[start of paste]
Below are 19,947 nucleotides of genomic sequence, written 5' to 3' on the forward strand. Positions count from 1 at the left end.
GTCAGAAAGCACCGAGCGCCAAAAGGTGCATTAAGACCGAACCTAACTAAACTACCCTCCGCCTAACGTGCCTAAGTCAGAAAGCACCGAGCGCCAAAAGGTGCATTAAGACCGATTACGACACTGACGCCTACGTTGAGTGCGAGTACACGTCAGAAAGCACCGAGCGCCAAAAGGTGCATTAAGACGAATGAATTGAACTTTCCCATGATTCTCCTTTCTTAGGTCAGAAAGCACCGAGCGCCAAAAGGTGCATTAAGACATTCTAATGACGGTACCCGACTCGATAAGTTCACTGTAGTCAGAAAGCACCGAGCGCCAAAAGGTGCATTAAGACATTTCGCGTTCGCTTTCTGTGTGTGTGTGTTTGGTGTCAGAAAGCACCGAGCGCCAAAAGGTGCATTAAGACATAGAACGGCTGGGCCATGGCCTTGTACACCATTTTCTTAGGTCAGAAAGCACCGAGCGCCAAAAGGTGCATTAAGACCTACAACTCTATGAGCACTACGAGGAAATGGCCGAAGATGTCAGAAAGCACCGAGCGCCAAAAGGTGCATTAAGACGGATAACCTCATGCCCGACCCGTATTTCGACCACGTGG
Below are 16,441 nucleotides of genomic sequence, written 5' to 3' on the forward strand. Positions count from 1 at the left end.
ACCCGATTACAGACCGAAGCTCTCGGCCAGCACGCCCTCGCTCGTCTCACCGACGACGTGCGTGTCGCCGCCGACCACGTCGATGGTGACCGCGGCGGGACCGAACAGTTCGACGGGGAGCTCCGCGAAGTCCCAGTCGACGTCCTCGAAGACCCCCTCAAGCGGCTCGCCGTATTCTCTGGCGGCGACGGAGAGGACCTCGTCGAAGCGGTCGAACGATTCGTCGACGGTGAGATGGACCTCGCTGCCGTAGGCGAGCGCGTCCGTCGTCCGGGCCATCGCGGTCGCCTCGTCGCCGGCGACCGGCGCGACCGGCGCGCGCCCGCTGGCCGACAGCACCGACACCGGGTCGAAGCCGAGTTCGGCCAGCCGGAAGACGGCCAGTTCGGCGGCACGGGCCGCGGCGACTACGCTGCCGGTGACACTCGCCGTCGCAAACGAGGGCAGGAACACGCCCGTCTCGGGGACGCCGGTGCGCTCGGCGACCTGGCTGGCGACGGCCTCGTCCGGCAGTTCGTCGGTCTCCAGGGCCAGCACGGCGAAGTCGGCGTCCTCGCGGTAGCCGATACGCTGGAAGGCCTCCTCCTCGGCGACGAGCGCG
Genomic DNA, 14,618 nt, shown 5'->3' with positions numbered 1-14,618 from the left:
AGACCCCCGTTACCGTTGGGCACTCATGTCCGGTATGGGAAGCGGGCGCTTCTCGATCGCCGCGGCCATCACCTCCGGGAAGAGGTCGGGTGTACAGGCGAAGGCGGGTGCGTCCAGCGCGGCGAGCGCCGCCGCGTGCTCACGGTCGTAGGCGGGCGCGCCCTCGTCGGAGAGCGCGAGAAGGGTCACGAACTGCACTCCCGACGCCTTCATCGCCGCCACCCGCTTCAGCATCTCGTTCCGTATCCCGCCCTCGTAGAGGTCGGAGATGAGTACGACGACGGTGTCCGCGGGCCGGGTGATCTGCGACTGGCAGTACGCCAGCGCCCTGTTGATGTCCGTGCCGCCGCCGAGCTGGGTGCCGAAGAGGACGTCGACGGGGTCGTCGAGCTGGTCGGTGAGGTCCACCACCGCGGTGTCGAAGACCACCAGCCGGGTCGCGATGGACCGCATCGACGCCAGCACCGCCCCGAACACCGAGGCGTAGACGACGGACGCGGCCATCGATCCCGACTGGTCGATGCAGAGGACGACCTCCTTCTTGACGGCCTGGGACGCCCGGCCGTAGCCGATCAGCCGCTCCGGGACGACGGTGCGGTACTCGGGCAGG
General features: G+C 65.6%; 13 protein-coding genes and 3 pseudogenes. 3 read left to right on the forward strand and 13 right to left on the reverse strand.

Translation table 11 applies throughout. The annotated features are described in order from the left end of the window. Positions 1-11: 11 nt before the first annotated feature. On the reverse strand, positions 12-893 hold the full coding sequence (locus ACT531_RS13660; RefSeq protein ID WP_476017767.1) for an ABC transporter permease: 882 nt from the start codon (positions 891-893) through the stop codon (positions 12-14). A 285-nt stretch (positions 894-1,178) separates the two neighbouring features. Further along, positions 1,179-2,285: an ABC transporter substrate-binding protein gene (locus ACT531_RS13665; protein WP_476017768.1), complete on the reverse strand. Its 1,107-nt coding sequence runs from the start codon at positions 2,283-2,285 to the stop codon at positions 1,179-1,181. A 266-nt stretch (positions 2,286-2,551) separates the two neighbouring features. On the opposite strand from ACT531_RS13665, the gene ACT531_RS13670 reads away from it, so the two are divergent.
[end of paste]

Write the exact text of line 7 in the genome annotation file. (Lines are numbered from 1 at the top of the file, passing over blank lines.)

General features: G+C 65.6%; 13 protein-coding genes and 3 pseudogenes. 3 read left to right on the forward strand and 13 right to left on the reverse strand.